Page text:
FIG. 4D is a further illustration of the apparatus of FIG. 4A after penetration of the target tissue by the light emitting tip;
FIG. 5A is a perspective view of an alternative embodiment of a phototherapeutic apparatus according to the invention;
FIG. 5B is a cross-sectional view, along the longitudinal axis of the apparatus of FIG. 5A;
FIG. 5C is a cross-sectional view, along line C—C, of the apparatus of FIG. 5B;
FIG. 6A is a cross-sectional view of the first, stiff portion of the optical fiber of FIG. 1;
FIG. 6B is a cross-sectional view of the second, flexible portion of the optical fiber of FIG. 1; and
FIG. 6C is a cross-sectional view of an alternative embodiment of the third, stiff portion, i.e., the distal end or rigid light-emitting tip, of the optical fiber of FIG. 1.
In FIG. 1, one embodiment of a phototherapeutic apparatus 10 is illustrated having a tubular sheath 12 and an inner optically-transmissive fiber element 14. The optically-transmissive fiber element 14 includes a light-transmitting optical fiber 20, a flexible portion 18 which facilitates passage through a tortuous lumen within a patient, and a rigid light-emitting tip 16. The outer sheath 12 is configured to protect the more delicate fiber element 14 and provide support for the flexible portion 18 of the fiber element 14 during penetration of the light-emitting tip 16 into a patient's tissue.
During passage of the instrument 10 along a tortuous lumen, the fiber element 14 is covered by the support sheath 12, allowing the apparatus including the light-emitting tip 16 and sheath 12, i.e., the combined fiber-sheath system, to deflect with ease as it travels along the tortuous lumen and allowing the sheath 12 to guide the fiber element 14.
FIG. 2 is a more detailed cross-sectional view of the distal end of the apparatus of FIG. 1. The optically-transmissive element is shown having an optical fiber 20 and a flexible portion 18. The optical fiber 20 has an optically transmissive core 46 surrounded by a cladding, and buffer coating. The flexible portion 18 also contains the optically transmissive core 46. The end face 23 of the core 46 is inserted into a housing 28 which makes up the outer surface of the rigid light-emitting tip 16.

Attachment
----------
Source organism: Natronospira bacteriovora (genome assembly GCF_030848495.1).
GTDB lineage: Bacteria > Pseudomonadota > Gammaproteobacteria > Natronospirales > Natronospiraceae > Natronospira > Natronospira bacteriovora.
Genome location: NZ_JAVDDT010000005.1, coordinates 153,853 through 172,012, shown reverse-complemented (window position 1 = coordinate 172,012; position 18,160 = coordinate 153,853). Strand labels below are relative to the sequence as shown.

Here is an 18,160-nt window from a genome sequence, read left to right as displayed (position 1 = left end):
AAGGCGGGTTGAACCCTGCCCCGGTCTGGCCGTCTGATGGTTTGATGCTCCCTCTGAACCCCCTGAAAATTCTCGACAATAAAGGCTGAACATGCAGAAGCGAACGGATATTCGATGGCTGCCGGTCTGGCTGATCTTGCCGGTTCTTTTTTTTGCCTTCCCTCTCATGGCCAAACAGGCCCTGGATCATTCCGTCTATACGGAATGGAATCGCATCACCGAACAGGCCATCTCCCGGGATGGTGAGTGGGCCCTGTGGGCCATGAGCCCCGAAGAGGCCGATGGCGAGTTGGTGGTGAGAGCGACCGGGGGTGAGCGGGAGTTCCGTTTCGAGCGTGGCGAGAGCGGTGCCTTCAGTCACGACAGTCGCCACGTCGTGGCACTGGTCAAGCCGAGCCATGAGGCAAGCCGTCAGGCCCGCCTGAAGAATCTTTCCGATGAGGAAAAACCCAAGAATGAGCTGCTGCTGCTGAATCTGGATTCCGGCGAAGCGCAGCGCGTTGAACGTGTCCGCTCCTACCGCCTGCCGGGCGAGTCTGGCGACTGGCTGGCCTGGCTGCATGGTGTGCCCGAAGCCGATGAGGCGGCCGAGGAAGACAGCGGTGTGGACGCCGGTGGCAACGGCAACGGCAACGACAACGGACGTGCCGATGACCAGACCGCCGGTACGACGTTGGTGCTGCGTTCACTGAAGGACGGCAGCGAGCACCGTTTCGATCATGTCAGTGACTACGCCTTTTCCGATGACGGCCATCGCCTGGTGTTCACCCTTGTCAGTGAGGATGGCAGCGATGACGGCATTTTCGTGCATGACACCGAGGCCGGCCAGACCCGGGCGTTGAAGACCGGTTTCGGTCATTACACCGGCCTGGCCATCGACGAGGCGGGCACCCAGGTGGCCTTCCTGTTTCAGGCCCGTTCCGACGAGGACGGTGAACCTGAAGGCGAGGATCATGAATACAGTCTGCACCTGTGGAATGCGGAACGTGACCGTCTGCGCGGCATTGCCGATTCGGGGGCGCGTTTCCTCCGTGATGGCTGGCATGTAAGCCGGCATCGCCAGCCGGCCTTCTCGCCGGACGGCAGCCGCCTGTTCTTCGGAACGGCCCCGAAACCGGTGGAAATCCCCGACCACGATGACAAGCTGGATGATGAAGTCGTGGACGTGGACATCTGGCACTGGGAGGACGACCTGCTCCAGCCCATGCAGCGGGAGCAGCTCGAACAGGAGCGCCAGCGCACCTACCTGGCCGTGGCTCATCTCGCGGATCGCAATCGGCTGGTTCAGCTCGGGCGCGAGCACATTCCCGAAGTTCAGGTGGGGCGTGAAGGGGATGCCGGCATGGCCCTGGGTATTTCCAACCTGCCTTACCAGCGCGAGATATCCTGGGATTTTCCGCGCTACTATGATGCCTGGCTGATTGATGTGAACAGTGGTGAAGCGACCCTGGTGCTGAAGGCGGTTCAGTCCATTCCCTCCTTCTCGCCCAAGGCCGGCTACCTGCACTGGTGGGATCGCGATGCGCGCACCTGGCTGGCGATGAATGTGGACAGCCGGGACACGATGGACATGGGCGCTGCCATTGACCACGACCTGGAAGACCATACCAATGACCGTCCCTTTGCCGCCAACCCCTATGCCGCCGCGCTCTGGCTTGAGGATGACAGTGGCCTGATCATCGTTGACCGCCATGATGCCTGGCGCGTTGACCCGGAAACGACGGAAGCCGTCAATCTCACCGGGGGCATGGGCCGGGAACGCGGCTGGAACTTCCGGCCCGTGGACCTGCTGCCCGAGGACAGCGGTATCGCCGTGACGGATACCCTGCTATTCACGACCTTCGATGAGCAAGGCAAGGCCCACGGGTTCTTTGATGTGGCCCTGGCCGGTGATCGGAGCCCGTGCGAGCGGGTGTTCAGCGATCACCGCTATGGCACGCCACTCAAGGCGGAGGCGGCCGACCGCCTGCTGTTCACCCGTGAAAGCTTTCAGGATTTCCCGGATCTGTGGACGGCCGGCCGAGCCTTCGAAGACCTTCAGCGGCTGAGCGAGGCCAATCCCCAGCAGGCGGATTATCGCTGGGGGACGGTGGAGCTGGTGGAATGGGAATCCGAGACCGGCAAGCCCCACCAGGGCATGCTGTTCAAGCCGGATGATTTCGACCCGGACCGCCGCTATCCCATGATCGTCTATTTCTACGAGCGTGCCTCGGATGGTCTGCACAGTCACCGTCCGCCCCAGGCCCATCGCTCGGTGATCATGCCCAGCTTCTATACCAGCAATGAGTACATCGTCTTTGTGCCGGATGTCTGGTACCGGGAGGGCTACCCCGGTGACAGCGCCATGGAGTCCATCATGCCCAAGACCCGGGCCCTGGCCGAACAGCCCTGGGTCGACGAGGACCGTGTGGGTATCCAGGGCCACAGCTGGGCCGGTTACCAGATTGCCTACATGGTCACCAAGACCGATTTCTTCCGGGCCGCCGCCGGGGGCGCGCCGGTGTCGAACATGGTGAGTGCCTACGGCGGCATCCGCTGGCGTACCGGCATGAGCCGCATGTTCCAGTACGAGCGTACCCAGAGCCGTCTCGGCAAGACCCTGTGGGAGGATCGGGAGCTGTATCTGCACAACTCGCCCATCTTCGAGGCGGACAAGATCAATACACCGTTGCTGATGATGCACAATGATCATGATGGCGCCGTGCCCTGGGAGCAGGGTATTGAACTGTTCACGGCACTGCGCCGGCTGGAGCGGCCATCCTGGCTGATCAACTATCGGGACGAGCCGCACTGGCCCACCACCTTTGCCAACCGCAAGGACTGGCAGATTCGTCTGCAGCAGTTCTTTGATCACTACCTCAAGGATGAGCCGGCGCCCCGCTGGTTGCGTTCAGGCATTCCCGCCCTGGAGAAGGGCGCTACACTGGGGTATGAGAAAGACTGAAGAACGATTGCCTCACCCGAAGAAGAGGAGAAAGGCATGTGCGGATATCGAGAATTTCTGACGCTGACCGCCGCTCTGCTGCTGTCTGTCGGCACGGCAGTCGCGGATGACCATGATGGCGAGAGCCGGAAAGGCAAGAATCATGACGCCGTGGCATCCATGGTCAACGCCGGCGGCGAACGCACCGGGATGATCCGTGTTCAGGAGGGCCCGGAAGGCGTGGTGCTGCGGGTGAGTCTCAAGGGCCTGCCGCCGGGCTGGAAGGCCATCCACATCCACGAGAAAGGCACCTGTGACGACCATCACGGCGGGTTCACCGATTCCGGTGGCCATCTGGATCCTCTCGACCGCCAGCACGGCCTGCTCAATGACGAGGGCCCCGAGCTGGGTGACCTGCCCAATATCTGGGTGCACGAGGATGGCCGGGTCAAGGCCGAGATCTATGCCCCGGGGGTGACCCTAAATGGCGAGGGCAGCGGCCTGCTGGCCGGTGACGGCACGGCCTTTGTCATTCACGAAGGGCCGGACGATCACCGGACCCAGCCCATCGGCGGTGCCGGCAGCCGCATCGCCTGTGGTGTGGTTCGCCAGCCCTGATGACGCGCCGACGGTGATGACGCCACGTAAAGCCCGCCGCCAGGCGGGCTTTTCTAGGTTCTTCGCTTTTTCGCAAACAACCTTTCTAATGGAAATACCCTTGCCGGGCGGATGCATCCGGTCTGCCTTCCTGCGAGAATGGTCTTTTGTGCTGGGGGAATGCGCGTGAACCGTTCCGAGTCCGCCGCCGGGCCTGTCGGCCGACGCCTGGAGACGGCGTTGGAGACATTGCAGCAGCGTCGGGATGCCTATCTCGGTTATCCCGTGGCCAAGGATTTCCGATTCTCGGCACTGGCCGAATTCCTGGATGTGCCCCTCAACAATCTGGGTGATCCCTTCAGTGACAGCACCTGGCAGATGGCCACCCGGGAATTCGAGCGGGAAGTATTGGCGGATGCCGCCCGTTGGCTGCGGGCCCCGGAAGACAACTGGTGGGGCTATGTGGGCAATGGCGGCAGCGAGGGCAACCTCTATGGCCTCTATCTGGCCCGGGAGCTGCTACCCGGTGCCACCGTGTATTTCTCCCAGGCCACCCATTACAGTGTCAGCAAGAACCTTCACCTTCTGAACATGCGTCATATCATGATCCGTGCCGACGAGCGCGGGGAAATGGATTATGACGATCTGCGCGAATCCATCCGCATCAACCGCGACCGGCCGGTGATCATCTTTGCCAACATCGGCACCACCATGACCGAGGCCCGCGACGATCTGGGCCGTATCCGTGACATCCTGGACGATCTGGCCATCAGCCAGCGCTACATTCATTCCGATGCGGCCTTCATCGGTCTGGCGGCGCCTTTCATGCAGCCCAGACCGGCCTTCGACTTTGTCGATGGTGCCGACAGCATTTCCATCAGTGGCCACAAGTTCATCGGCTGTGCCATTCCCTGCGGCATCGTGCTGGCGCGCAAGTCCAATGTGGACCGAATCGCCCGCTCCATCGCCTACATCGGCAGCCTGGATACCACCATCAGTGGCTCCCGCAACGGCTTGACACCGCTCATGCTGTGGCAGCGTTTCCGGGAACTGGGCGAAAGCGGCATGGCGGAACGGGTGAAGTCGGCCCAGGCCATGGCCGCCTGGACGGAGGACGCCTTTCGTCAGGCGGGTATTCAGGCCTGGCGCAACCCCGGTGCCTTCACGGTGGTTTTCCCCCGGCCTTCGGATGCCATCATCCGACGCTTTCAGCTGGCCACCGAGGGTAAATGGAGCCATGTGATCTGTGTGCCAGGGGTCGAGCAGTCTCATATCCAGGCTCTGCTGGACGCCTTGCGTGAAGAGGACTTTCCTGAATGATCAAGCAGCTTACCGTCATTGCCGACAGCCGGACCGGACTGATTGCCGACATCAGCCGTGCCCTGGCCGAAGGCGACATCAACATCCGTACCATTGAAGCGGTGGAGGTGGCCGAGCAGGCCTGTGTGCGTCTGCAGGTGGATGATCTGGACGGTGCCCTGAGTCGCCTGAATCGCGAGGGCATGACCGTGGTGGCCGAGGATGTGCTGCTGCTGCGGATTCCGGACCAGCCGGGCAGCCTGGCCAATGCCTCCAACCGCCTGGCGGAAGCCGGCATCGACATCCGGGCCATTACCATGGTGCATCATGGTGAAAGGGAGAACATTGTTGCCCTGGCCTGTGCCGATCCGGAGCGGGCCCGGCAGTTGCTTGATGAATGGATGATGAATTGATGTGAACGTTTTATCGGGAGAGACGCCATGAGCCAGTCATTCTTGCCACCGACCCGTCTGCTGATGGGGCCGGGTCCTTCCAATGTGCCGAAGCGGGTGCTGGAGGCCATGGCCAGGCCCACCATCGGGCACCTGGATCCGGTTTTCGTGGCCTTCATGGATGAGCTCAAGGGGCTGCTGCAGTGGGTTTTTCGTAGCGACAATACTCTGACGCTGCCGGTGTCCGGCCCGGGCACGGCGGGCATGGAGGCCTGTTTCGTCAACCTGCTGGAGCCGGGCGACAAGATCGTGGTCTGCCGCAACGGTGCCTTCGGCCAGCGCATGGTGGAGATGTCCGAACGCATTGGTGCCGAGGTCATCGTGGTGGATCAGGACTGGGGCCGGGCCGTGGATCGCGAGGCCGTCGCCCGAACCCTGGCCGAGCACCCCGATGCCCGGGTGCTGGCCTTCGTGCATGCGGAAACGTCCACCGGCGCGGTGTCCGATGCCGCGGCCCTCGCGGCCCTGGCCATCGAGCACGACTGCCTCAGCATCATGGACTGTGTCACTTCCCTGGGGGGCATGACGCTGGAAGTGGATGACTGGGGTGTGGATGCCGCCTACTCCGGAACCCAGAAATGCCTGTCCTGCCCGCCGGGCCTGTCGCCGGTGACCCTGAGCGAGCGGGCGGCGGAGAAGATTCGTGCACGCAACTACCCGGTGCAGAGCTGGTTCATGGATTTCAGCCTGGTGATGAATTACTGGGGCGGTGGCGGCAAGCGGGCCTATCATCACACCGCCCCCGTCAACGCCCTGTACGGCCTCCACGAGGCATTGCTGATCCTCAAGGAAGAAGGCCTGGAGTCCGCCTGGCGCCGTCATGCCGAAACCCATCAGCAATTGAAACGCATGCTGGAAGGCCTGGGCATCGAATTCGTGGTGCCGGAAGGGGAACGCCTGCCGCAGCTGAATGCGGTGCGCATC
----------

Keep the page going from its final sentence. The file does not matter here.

The rigid light-emitting tip can include a diffuser assembly. The diffuser assembly can include a scattering medium 24 with optional individual scattering particles 25. Preferably, the medium 24 has a greater refractive index than the housing 28. At the distal end of the housing 28, an end cap 26 can be disposed. Optionally, the end cap may also be fitted with a reflective mirror 40. The end cap can further be ground or polished to a point 30 to facilitate penetration of body tissue.
Light propagating through the optical fiber core 22 is transmitted through the flexible portion 18 into the scattering medium and scattered in a cylindrical pattern along the length of the assembly 16. Each time the light encounters a scattering particle, it is deflected and, at some point, the net deflection exceeds the critical angle for internal reflection at the interface between the housing 28 and the medium 24. When this happens the light will exit. The housing can either be made sufficiently long to ensure that virtually all of the light entering it is eventually scattered and diffused in a single path, or as noted above, a reflective mirror can be fitted to the distal end of each diffuser assembly.